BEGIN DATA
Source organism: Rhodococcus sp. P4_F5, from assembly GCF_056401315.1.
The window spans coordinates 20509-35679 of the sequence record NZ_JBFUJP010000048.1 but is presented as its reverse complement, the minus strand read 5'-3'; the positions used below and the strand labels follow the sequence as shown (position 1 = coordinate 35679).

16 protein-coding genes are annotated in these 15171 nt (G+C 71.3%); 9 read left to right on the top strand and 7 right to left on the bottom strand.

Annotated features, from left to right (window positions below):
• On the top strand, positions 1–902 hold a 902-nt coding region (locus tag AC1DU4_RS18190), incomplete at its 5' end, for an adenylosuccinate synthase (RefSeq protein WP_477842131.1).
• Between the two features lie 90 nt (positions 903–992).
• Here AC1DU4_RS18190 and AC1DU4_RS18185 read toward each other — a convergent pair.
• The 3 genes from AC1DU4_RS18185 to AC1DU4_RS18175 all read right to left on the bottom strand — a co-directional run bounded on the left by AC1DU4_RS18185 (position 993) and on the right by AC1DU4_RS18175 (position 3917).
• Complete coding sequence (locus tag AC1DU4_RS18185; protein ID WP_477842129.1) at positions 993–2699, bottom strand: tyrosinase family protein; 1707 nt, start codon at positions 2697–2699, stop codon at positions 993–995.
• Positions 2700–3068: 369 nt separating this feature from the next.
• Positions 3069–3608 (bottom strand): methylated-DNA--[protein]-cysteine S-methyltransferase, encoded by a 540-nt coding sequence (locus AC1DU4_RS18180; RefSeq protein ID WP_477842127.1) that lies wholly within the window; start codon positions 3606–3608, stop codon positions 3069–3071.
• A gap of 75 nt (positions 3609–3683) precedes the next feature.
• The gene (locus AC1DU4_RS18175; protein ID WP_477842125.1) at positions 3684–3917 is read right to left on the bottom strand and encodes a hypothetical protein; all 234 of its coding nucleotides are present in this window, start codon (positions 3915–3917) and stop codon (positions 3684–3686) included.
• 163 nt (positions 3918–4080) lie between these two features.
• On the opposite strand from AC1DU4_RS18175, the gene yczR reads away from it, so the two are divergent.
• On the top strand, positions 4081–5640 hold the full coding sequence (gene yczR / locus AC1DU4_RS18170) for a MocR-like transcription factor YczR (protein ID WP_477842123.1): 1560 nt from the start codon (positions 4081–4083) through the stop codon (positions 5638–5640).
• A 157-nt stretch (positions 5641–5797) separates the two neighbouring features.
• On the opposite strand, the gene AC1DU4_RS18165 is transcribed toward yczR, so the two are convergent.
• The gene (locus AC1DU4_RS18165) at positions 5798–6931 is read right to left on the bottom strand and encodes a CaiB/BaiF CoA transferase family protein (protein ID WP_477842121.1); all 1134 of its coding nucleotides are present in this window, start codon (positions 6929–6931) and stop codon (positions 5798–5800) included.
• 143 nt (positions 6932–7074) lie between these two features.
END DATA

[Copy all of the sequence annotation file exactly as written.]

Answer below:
Source organism: Rhodococcus sp. P4_F5, from assembly GCF_056401315.1.
The window spans coordinates 20509-35679 of the sequence record NZ_JBFUJP010000048.1 but is presented as its reverse complement, the minus strand read 5'-3'; the positions used below and the strand labels follow the sequence as shown (position 1 = coordinate 35679).

16 protein-coding genes are annotated in these 15171 nt (G+C 71.3%); 9 read left to right on the top strand and 7 right to left on the bottom strand.

Annotated features, from left to right (window positions below):
• On the top strand, positions 1–902 hold a 902-nt coding region (locus tag AC1DU4_RS18190), incomplete at its 5' end, for an adenylosuccinate synthase (RefSeq protein WP_477842131.1).
• Between the two features lie 90 nt (positions 903–992).
• Here AC1DU4_RS18190 and AC1DU4_RS18185 read toward each other — a convergent pair.
• The 3 genes from AC1DU4_RS18185 to AC1DU4_RS18175 all read right to left on the bottom strand — a co-directional run bounded on the left by AC1DU4_RS18185 (position 993) and on the right by AC1DU4_RS18175 (position 3917).
• Complete coding sequence (locus tag AC1DU4_RS18185; protein ID WP_477842129.1) at positions 993–2699, bottom strand: tyrosinase family protein; 1707 nt, start codon at positions 2697–2699, stop codon at positions 993–995.
• Positions 2700–3068: 369 nt separating this feature from the next.
• Positions 3069–3608 (bottom strand): methylated-DNA--[protein]-cysteine S-methyltransferase, encoded by a 540-nt coding sequence (locus AC1DU4_RS18180; RefSeq protein ID WP_477842127.1) that lies wholly within the window; start codon positions 3606–3608, stop codon positions 3069–3071.
• A gap of 75 nt (positions 3609–3683) precedes the next feature.
• The gene (locus AC1DU4_RS18175; protein ID WP_477842125.1) at positions 3684–3917 is read right to left on the bottom strand and encodes a hypothetical protein; all 234 of its coding nucleotides are present in this window, start codon (positions 3915–3917) and stop codon (positions 3684–3686) included.
• 163 nt (positions 3918–4080) lie between these two features.
• On the opposite strand from AC1DU4_RS18175, the gene yczR reads away from it, so the two are divergent.
• On the top strand, positions 4081–5640 hold the full coding sequence (gene yczR / locus AC1DU4_RS18170) for a MocR-like transcription factor YczR (protein ID WP_477842123.1): 1560 nt from the start codon (positions 4081–4083) through the stop codon (positions 5638–5640).
• A 157-nt stretch (positions 5641–5797) separates the two neighbouring features.
• On the opposite strand, the gene AC1DU4_RS18165 is transcribed toward yczR, so the two are convergent.
• The gene (locus AC1DU4_RS18165) at positions 5798–6931 is read right to left on the bottom strand and encodes a CaiB/BaiF CoA transferase family protein (protein ID WP_477842121.1); all 1134 of its coding nucleotides are present in this window, start codon (positions 6929–6931) and stop codon (positions 5798–5800) included.
• 143 nt (positions 6932–7074) lie between these two features.